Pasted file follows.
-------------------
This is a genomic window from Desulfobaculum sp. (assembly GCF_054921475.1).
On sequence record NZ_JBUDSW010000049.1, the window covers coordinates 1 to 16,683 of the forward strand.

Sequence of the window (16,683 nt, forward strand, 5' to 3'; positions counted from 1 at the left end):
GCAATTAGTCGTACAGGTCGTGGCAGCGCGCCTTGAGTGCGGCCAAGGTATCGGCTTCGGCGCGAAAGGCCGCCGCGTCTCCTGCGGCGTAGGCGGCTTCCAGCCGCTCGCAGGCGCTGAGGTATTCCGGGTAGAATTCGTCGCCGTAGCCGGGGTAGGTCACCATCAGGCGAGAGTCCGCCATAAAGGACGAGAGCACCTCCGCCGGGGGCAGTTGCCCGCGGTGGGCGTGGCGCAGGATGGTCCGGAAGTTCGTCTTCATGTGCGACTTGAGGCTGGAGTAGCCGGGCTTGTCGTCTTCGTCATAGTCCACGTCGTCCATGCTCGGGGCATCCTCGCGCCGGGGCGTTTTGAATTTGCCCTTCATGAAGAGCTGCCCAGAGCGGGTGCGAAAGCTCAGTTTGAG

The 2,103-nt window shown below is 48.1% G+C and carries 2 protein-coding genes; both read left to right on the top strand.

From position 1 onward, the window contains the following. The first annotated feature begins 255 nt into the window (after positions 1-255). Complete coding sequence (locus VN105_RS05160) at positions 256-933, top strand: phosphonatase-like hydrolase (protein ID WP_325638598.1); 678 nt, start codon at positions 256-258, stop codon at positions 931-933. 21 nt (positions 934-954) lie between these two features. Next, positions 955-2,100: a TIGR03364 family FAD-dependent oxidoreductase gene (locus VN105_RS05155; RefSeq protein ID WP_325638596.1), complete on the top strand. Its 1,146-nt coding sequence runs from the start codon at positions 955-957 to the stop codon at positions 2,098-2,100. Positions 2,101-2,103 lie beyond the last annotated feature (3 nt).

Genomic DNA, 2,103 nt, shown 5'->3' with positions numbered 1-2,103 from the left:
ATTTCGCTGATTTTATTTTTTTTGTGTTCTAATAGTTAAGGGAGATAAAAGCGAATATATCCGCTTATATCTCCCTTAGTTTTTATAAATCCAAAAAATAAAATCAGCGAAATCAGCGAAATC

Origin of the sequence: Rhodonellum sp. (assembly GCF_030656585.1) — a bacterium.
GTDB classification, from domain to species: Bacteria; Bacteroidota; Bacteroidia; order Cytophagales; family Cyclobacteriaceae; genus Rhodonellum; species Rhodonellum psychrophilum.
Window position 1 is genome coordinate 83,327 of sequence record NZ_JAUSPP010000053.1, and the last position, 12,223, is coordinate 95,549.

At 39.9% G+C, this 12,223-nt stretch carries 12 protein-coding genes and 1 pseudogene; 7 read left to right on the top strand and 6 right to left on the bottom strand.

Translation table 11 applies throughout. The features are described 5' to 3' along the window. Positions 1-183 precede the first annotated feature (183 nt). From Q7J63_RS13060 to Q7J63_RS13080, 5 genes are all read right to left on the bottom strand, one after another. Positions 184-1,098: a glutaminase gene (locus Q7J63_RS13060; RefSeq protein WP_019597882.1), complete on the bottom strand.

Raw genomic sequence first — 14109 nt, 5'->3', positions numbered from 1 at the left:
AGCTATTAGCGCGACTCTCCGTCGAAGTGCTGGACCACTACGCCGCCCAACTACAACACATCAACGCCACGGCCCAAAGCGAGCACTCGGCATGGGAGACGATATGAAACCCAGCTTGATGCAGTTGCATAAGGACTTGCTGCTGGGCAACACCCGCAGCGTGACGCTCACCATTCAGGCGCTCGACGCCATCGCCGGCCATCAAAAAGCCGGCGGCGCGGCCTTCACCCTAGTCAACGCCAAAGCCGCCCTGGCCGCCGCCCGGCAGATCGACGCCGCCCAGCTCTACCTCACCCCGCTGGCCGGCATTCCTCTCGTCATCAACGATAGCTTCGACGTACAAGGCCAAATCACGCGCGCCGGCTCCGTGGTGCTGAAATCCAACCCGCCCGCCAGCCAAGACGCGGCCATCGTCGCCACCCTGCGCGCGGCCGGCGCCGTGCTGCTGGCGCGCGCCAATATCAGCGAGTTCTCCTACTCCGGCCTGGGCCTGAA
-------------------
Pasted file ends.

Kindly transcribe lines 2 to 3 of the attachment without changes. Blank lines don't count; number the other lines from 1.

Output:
On sequence record NZ_JBUDSW010000049.1, the window covers coordinates 1 to 16,683 of the forward strand.

Sequence of the window (16,683 nt, forward strand, 5' to 3'; positions counted from 1 at the left end):